Abstract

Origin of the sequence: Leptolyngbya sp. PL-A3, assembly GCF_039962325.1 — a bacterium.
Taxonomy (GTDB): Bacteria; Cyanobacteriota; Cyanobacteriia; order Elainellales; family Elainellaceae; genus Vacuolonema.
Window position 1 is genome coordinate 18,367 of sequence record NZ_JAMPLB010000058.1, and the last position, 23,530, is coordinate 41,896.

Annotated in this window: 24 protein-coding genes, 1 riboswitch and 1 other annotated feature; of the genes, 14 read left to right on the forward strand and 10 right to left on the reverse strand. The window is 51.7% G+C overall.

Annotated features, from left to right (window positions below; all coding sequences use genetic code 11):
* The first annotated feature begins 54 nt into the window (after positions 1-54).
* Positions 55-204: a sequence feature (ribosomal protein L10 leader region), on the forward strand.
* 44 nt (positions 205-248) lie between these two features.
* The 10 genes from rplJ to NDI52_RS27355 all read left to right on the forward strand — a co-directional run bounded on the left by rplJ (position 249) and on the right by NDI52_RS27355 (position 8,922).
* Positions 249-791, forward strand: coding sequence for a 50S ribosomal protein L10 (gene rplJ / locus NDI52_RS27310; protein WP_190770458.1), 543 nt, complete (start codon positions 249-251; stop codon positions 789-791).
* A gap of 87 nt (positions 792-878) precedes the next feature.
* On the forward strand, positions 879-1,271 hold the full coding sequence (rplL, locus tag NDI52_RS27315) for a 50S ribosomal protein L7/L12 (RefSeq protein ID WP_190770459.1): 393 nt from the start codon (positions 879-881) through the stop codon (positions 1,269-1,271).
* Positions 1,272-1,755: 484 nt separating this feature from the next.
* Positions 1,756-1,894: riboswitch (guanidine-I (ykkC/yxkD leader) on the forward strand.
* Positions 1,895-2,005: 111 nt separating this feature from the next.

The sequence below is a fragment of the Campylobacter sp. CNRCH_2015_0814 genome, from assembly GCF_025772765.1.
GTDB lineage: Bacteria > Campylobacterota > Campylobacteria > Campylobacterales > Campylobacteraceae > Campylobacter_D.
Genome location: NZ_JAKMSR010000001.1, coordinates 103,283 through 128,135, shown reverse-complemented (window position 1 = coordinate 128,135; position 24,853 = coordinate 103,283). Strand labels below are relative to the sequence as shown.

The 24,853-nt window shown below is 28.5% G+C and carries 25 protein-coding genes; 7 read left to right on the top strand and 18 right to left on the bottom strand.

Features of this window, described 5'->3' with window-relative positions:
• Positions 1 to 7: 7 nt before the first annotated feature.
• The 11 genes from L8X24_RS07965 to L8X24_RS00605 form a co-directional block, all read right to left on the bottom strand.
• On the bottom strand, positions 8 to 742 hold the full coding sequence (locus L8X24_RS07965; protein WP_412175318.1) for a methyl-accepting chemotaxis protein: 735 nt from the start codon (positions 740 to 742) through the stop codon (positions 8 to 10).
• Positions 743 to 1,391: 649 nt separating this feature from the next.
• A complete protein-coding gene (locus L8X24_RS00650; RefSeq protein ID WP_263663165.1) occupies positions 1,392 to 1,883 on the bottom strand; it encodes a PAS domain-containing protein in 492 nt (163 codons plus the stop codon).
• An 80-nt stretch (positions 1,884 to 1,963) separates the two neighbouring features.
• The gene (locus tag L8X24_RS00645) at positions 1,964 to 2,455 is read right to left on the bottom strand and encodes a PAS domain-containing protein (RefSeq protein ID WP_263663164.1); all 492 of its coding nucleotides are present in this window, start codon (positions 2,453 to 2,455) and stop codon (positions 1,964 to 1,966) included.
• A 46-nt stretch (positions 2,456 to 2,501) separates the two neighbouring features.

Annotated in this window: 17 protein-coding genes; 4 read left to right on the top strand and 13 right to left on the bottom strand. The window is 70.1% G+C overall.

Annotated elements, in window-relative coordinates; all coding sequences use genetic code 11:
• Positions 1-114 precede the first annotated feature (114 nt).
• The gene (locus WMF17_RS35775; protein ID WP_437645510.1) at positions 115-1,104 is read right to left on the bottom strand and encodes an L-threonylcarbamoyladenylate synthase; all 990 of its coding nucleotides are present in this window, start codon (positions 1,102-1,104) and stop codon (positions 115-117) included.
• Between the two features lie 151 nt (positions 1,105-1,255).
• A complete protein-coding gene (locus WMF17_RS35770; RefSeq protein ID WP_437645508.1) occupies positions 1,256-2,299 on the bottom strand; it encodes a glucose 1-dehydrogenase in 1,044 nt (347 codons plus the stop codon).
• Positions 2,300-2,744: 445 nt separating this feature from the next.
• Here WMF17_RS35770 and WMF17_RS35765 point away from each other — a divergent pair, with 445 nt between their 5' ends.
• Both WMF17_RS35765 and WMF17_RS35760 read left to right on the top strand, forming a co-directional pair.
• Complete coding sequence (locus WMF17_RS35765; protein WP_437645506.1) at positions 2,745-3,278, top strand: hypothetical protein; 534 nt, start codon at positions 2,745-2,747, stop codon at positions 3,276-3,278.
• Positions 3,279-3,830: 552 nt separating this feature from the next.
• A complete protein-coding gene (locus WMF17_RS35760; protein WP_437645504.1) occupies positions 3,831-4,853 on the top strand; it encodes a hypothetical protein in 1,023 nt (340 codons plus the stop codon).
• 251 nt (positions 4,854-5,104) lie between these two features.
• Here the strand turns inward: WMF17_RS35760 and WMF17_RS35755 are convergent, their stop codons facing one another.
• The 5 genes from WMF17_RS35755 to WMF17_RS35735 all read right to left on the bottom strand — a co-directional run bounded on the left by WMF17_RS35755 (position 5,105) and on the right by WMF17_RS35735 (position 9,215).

Major-element chemical compositions of the Utuado, Morovis, San Lorenzo, Rio Blanco, Rio Vivi, Torrecilla, and Guyon intrusions in Puerto Rico and the nearby Virgin Islands batholith indicate that there was a decrease in K2O in the intrusive magmas over most of the last 40 m.y. of eastern Greater Antilles island-arc evolution (80 to 40 m.y. B.P.) with a possible slight increase after 40 m.y. B.P. The average rate of change of K2O content was about −0.06% K2O/m.y. This compositional evolution is similar to that observed in the intrusive rocks of the south-western United States. By analogy to interpretations made for that area, the observed compositional changes could have been caused by gradual flattening of the angle of subduction of the Caribbean plate beneath the south side of the eastern Greater Antilles until 40 m.y. B.P. and subsequent initiation of subduction along a new trench to the north.

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